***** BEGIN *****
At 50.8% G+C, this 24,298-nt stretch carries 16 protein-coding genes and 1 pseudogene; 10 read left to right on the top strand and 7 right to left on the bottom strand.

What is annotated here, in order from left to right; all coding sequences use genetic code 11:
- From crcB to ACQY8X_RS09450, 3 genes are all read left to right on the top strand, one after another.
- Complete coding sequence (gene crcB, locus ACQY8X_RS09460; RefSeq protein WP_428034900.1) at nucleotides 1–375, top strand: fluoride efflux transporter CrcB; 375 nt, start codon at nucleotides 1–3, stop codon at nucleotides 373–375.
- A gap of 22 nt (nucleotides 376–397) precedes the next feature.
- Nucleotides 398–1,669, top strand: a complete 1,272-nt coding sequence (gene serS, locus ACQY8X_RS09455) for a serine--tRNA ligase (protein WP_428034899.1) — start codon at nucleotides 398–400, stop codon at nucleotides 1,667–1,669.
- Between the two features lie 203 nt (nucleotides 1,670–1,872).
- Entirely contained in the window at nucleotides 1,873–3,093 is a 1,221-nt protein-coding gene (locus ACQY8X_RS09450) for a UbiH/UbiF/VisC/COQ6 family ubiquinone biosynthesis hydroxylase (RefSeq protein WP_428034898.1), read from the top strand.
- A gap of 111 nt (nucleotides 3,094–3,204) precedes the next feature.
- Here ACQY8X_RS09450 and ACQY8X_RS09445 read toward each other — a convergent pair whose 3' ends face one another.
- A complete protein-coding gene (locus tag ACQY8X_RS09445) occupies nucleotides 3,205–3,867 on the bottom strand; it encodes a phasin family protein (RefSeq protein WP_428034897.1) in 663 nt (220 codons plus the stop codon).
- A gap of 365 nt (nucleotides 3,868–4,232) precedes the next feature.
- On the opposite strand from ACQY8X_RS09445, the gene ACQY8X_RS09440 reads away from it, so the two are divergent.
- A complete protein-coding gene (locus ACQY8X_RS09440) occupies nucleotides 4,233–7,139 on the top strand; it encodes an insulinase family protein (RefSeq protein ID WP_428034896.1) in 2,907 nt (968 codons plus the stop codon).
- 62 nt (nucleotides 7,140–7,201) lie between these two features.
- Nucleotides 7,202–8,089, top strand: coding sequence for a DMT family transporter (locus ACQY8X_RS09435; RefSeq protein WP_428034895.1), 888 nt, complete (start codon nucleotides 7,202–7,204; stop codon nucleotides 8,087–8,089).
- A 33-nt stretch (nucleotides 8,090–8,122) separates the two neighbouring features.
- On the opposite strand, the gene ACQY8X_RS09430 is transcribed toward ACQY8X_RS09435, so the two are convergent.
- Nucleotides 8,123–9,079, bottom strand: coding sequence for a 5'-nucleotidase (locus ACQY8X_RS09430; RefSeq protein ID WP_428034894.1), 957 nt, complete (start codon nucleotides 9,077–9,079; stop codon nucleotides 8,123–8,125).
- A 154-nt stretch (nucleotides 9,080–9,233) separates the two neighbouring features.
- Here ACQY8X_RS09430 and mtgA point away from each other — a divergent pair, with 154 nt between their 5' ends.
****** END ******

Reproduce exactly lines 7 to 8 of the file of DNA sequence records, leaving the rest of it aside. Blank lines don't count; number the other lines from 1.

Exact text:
- Between the two features lie 203 nt (nucleotides 1,670–1,872).
- Entirely contained in the window at nucleotides 1,873–3,093 is a 1,221-nt protein-coding gene (locus ACQY8X_RS09450) for a UbiH/UbiF/VisC/COQ6 family ubiquinone biosynthesis hydroxylase (RefSeq protein WP_428034898.1), read from the top strand.